Dozens of local and state economic officials gathered Friday to tour CastleBranch’s newly expanded headquarters in Mayfaire, which includes space for a tech incubator.
CastleBranch, a Wilmington-based firm that has quickly become a leader in student and employment screening services across the country, recently completed construction on its 60,000-square-foot addition at 1844 Sir Tyler Drive.
Officials plan to open the new building by June 26.
Brett Martin, CastleBranch CEO, said since securing tax incentives to move forward with the firm’s expansion in 2013, officials have hired 80 new employees – all while constructing its $12 million office addition.
By 2017 – their deadline to receive state and local incentives payments once 400 employees are hired – CastleBranch should have 800-900 workers on its campus, officials said.
Local officials on Friday toured the new three-story building, checking out the building’s cafeteria, conference rooms, open office floor plans and building’s modern architecture with concrete floors, steel and floor-to-ceiling windows. State commerce secretary Sharon Decker also participated in the tour Friday.
A 5,000-sqaure-foot gym will also be housed in the new building and managed by Wrightsville Beach-based Forged Strength and Conditioning.
Thomas Welsh, a personal trainer who will oversee the CastleBranch gym, said employees would have access to personal trainers, fitness equipment and various fitness classes.
Employees will also have access to beer brewed in-house and a food truck equipped with food grown on CastleBranch’s campus and prepared by its chef.
But as visitors made their way up winding steps and elevators, it was the third floor that left economic leaders excited about the city’s destination as future tech hub.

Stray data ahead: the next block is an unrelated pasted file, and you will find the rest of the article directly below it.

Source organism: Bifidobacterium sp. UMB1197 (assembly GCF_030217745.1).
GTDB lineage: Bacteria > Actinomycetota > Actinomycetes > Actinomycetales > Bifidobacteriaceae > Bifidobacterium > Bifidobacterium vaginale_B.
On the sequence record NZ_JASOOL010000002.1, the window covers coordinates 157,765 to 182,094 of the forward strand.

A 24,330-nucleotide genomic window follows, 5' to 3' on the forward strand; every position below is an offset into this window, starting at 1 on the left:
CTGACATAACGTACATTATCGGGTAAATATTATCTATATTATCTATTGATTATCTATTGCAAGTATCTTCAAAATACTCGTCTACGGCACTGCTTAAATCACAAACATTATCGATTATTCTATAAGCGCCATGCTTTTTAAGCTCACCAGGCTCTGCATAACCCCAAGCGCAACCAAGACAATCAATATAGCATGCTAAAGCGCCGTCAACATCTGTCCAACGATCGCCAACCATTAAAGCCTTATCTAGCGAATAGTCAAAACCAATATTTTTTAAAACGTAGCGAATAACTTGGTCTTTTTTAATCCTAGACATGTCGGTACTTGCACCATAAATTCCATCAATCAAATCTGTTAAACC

Called tekMountain, the 20,000-square-foot technology business incubator is designed to encourage the open flow of ideas and development of tech endeavors – a long passion of Martin’s since announcing his expansion nearly a year ago.
“Our tech sector is struggling,” Martin said. “So we hope to steal them from other cities and keep them here in Wilmington.”
While no large-scale user was announced, Martin said he has been negotiating with a number of startups in major tech hubs across the country, including Austin, Texas, Boston and San Jose’s Silicon Valley area. He added he is also encouraging local startups to occupy the space.
Martin said leases will vary per user. He said the goal is to have a startup establish its base in the city and grow, but he recognizes that some people may not fall in love with the region – prompting the firm to provide lease flexibility for its future tenants.
“If they don’t like Wilmington, they can break their lease and leave,” he said.
tekMountain’s space includes touches such as chairs and furniture meant to serve as makeshift congregating spaces, collaboration pods that line the walls of the facility, flat-screen televisions, desks with charging docks and a bar equipped with coffee and beer.
“Hopefully we’ll be able to have you guys back for a glass of beer once we brew it,” Martin joked.
Martin said tekMountain will provide three public camps for patrons serious about developing their technology in their space: business camp to educate potential entrepreneurs about the business of startups; code camp to grow code crafters in specific in-demand fields such as health care; and an investor camp to help link area investors with projects.
Decker said CastleBranch’s continued commitment to the region is necessary to help grow new jobs.
“We look at incentives as an investment, and we’re proud to invest in you,” Decker said “Thank you Wilmington for your part in this endeavor.”
Wilmington Mayor Bill Saffo, after congratulating CastleBranch put it more bluntly.
“Best of luck to you, and we hope you make a hell of a lot of money,” Saffo said to laughs and applause.